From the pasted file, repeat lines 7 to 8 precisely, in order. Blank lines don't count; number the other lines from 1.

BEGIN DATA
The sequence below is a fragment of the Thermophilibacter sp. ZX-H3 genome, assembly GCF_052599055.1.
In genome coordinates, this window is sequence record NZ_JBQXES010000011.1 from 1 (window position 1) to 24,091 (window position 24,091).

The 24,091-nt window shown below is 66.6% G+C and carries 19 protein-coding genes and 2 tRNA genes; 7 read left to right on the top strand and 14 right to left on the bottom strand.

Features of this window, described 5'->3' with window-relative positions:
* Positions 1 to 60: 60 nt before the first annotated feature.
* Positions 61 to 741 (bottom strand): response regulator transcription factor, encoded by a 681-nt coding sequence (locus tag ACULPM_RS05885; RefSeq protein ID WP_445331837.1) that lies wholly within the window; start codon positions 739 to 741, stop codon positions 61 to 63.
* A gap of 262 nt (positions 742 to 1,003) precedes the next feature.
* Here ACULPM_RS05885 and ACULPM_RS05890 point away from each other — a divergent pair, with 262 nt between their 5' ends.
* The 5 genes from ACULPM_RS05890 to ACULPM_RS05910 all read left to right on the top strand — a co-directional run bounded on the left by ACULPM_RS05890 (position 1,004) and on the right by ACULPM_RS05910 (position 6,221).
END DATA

* A gap of 262 nt (positions 742 to 1,003) precedes the next feature.
* Here ACULPM_RS05885 and ACULPM_RS05890 point away from each other — a divergent pair, with 262 nt between their 5' ends.